For those who think they have nothing in their lives worth writing about, I humbly suggest that you are mistaken. That which seems to us mundane may be of sparkling interest to someone four generations from now. Consider how genealogists pore over lists of personal property in old wills: what would you think of recording an inventory of your kitchen cupboards or garage? Surely nobody will care that you have two lawnmowers (one in need of a new wheel), but what if a hundred years from now, lawnmowers are considered signs of great wealth? You can’t know now what will be valued in the future. If we self-censor our stories based on false humility or short-sightedness, we may be robbing the generations to come of a window into their past.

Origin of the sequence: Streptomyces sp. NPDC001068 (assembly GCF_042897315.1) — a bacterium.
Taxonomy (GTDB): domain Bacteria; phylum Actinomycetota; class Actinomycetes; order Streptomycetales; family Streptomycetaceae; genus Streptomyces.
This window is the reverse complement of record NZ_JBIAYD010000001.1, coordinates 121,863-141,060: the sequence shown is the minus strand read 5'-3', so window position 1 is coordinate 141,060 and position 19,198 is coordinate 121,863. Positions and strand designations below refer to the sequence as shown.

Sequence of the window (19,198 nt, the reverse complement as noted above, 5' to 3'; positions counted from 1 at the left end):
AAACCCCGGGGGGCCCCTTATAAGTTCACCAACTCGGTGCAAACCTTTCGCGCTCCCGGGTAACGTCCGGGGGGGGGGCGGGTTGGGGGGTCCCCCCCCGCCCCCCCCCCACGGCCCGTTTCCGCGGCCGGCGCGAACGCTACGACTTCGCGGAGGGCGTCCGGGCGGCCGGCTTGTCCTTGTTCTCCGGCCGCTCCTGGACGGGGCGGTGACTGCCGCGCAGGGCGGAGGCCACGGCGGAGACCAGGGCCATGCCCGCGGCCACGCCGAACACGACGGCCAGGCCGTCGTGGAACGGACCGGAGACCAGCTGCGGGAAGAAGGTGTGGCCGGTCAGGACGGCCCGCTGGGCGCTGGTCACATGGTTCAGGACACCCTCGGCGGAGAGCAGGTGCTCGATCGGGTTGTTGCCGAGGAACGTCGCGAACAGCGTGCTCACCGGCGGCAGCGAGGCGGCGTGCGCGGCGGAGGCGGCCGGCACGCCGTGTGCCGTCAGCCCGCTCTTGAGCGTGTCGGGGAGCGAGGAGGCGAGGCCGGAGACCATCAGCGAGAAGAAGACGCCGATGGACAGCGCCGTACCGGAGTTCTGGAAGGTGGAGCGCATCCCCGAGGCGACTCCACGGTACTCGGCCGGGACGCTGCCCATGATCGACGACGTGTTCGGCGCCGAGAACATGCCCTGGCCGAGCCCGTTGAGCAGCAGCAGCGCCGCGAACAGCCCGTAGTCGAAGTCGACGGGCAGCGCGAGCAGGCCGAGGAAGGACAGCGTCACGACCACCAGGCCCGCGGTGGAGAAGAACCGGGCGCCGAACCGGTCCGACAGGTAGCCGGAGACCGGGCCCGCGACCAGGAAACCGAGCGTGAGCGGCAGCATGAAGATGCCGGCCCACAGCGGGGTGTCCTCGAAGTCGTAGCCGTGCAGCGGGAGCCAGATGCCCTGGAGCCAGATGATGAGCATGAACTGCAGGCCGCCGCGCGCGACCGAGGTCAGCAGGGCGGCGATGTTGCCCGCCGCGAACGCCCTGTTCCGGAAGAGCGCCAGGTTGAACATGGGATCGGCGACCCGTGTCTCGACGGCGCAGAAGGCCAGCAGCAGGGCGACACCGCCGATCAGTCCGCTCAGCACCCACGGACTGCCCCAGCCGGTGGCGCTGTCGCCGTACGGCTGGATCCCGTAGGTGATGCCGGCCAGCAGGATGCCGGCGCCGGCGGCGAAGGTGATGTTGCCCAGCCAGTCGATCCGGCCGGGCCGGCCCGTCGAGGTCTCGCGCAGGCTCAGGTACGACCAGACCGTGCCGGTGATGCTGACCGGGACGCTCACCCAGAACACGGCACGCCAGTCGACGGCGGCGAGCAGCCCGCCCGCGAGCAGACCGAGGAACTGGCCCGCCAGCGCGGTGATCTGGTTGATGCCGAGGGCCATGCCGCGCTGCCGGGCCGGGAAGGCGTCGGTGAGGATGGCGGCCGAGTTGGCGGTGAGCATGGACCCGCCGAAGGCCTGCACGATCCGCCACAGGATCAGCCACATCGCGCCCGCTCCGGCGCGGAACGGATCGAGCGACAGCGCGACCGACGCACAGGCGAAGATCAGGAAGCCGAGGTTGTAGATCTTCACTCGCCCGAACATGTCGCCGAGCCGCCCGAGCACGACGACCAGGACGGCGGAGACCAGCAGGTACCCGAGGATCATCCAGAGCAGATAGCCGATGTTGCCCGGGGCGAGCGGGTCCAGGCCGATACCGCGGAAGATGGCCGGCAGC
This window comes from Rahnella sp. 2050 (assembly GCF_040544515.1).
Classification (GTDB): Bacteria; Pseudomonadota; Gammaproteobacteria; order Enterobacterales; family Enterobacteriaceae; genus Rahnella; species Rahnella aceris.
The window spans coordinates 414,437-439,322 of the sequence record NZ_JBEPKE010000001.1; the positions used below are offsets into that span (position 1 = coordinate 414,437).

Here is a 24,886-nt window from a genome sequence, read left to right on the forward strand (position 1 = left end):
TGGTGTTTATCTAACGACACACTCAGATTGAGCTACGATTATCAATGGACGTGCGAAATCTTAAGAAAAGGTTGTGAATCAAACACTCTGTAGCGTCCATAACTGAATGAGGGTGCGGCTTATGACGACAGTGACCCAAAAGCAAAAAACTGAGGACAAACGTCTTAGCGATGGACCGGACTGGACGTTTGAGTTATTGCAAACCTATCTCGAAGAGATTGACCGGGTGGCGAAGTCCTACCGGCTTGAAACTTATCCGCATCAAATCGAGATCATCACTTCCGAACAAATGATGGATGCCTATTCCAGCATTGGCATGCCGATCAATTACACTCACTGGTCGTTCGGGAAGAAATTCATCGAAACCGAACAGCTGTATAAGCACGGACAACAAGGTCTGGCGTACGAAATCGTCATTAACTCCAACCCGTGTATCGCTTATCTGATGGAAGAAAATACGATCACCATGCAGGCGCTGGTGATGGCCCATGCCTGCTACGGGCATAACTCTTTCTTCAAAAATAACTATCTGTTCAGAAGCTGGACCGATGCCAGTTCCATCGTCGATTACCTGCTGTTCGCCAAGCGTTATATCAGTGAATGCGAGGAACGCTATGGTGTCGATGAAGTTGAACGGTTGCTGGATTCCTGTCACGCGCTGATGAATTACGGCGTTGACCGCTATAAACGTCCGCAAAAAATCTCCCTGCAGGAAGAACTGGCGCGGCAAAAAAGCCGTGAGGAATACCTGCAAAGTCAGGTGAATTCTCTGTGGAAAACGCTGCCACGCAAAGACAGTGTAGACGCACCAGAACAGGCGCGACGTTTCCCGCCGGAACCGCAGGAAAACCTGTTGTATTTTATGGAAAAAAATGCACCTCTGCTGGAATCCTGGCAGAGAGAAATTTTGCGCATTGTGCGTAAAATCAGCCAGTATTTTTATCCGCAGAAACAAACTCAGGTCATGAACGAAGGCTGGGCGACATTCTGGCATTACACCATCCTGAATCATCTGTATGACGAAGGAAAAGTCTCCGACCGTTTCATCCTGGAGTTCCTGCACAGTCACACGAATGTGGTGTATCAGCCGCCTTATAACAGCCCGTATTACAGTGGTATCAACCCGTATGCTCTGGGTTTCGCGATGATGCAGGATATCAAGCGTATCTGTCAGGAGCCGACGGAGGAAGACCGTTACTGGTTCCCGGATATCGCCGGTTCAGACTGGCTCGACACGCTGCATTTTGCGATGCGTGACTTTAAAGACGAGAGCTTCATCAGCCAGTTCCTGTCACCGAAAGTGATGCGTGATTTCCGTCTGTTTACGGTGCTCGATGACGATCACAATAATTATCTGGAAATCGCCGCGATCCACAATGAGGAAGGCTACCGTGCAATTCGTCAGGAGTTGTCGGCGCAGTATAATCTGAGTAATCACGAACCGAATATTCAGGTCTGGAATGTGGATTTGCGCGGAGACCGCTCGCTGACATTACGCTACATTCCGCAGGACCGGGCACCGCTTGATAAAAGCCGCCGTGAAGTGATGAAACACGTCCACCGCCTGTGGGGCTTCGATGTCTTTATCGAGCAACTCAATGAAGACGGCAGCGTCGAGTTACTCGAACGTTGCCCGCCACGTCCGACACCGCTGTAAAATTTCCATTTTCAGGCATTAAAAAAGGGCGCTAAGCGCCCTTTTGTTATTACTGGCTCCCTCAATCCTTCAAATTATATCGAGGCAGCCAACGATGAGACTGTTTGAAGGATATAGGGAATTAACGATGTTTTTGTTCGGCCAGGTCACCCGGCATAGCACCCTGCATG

|Old Garage by Les Chatfield (CC BY 2.0)|
An email I received some time ago advertising Donald Miller’s Storyline conference included this line: “The least meaningful life any of us could live is a one in which we play a dishonest role.” If we are true to ourselves and our family’s story, we need not worry about being unremarkable; to someone, perhaps decades from now, we will be worthy of note.